Urban Climate Governance: Adaptive Capacity of Local Governance, a case study of Kathmandu, Nepal

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Adapting to changing climate is a challenge for cities around the world. The adaptive capacity of urban communities to climate change depends on economic, political, social, ecological, and institutional arrangements. The least developing countries struggle to enhance their capacity to adapt because of social inequalities, minimal scientific knowledge, low finance, and inadequate and poorly constructed infrastructures in cities. Much of the climate governance literature focused on cities with established adaptation planning processes. Multilevel governance theories that are linked with concepts of urban adaptation usually assume a well-structured and functioning governance system. However, the reality is often very different in cities of the global south with weak governance systems, limited urban planning capacity, and no formal adaptation planning on the ground. To better support the world's most vulnerable populations' response to climate change, there is a need for in-depth case study research on adaptive climate governance in cities of the global south. Thus, this thesis sought to understand how urban adaptive governance is envisioned, pursued, and limited via a case study interrogation of Kathmandu, Nepal.
Existing research identifies several critical factors to effective adaptive climate governance. Urban climate adaptation requires a strong, active multilevel coordination system. Urban policy and planning process is a significant strategy of adaptive capacity. Understanding the power of social learning and cultural practices for adaption increases transformative adaptive capacity, a concept that is particularly important when looking outside the western city centric focus of much climate adaptation research. There are challenges to understanding how these concepts translate into action in cities with different contexts, particularly in the least developing countries. This study examines Kathmandu city to explore these factors in an applied context. It employs a qualitative research approach with fifty-one in-depth interviews with city actors carried out to understand the barriers to and enables of adaptive capacity. Interviews with various actors at different levels of government, representatives of aid agencies, urban planning professionals, experts, bureaucrats, and community members examined barriers to and enables of local urban adaptation.
Findings reveal that impacts of climate change and the need for urban adaptation at a local scale are functionally disregarded. Local urban areas face imposed high-level thematic policies that place the unrealistic expectations on local governing actors without the resources and supports to enable the action. Local actors are overburdened with responsibilities and lack capacity enhancement, contributing to increased urban vulnerabilities. Capacity issues include the inability to effectively accept and internalise climate change impacts; limited urban planning skills; poor policy facilitation and implementation; limited data availability and interpretation skills; limited attention to and investment in research knowledge and innovation and high dependency on aid agencies for climate action support. However, despite these failures at a local scale, there is some good progress in national-level policy formulations and in establishing financial flow pathways, driven and supported by international commitments for climate change action. The research reveals the critical need for a more effective translation of national-level efforts to local capacity improvement and action.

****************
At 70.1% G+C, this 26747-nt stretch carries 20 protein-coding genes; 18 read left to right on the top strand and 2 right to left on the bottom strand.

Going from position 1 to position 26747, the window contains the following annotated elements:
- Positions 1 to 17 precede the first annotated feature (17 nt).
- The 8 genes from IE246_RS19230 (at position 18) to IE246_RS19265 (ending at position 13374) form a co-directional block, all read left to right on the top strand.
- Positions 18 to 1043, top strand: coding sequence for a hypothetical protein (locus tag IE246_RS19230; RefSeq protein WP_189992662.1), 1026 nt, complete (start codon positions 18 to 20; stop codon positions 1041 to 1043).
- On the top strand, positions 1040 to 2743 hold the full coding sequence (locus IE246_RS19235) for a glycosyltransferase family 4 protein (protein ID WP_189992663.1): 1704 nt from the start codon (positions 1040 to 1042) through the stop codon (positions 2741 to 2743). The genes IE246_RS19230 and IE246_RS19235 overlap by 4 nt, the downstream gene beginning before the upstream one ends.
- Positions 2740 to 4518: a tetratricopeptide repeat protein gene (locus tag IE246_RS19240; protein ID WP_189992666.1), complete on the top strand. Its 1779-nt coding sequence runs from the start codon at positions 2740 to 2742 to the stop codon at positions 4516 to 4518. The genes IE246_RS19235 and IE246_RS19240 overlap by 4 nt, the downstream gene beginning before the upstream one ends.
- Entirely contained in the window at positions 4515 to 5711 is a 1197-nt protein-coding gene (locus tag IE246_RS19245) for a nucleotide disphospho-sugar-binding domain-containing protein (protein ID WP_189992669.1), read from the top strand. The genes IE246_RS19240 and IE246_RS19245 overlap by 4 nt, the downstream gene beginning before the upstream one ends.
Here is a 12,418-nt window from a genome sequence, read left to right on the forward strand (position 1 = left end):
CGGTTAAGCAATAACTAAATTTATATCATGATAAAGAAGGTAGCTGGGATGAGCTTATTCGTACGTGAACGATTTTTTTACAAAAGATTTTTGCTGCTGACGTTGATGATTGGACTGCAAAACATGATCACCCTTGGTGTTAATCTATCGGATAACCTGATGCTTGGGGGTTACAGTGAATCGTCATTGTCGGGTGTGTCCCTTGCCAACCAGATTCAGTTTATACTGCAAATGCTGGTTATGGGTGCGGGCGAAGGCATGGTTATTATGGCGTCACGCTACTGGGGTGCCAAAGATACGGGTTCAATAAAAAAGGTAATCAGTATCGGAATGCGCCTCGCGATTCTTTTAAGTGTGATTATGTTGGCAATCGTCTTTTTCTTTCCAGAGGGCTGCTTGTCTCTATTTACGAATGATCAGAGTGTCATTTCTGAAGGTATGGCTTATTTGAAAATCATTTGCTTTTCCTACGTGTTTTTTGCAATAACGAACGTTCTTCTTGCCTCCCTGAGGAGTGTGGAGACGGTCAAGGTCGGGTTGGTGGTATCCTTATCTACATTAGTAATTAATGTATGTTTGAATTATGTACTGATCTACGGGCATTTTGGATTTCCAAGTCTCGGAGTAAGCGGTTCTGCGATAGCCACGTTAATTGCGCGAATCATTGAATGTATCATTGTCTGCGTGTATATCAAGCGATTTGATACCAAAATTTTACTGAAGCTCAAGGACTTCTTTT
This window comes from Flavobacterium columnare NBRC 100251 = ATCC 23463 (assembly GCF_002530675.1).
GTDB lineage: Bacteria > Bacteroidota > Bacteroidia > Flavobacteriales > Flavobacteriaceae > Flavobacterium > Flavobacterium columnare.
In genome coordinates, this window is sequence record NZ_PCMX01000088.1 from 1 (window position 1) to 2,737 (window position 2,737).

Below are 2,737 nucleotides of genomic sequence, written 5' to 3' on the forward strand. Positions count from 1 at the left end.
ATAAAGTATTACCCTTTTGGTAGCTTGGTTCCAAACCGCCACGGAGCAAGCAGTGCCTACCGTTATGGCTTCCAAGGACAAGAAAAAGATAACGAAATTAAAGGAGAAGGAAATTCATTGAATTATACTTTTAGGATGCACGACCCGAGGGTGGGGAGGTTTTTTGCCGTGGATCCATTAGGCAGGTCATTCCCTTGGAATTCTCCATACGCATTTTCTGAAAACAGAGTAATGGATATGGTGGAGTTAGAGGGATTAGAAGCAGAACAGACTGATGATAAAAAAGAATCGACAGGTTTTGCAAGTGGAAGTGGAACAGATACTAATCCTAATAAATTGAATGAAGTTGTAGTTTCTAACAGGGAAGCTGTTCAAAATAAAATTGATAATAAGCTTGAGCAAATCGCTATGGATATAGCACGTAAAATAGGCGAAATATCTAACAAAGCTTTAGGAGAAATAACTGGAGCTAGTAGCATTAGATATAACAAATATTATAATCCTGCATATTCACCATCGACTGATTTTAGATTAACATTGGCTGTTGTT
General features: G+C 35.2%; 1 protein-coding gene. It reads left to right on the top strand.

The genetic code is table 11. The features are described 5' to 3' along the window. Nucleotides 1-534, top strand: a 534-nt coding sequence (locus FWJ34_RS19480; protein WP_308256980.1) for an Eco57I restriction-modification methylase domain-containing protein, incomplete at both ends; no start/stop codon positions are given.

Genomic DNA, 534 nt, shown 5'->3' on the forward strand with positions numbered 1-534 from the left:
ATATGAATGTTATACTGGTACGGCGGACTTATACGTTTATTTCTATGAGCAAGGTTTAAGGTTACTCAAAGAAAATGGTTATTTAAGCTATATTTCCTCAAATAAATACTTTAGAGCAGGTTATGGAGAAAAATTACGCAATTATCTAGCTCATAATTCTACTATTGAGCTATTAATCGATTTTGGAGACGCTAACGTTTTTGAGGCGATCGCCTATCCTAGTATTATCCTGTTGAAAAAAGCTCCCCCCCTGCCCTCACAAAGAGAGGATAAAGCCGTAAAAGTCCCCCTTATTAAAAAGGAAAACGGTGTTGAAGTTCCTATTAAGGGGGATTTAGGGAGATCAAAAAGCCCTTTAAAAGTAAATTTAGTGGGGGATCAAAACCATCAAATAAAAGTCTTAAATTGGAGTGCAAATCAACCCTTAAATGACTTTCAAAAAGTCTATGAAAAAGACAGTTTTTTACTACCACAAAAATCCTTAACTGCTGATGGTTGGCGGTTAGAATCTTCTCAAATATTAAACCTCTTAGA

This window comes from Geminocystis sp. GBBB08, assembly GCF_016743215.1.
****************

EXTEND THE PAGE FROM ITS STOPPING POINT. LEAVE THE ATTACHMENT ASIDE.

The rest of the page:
This study contributes to our understanding of barriers to and enablers of urban adaption within the multilevel governance settings of the rapidly growing cities of least developing countries, exploring key governing actors, policy formulation and sectoral linkages, intervention approaches and strategies. This study reveals issues with the effectiveness of existing climate adaptation funding; limitations in policy frameworks and instruments, including a lack of evidenced informed practice; and poor accountability mechanisms of climate governance at all levels. It also suggests further potential research on multi-sectoral climate governance; a detailed investigation of local climate impacts in urban contexts; and exploring indirect impacts of climate change and strategies for adaptation.
This case study demonstrates the fundamental capacity failures in global south cities to meet the critical needs for adaptation planning widely discussed in adaptation governing literature. It highlights the nature of western city theory in deriving applied actions in the global south context, and the limitations that arise from this. The foundation of a strong policy and legislative context typically present in western contexts, such as transparent and responsive governance practices, politically stable local government robust planning systems, climate risk labelling technology, social impact assessment, substantial data availability and specified skilled experts are not part of the city governing context in the global south. Thus, this thesis supports a case for new conceptualisations of adaptive planning and action that are founded on the political capability and cultural realities of the global south, rather than over reliance on existing western-based theories and approaches that increasingly appear ineffective to the local context of cities of the least developing countries.
Aikajaksolokak. 2022
TutkittavaJharana Bhattarai Aryal
Tutkimuksen ajankohta
  • RMIT University
Tunnustuksen arvoInternational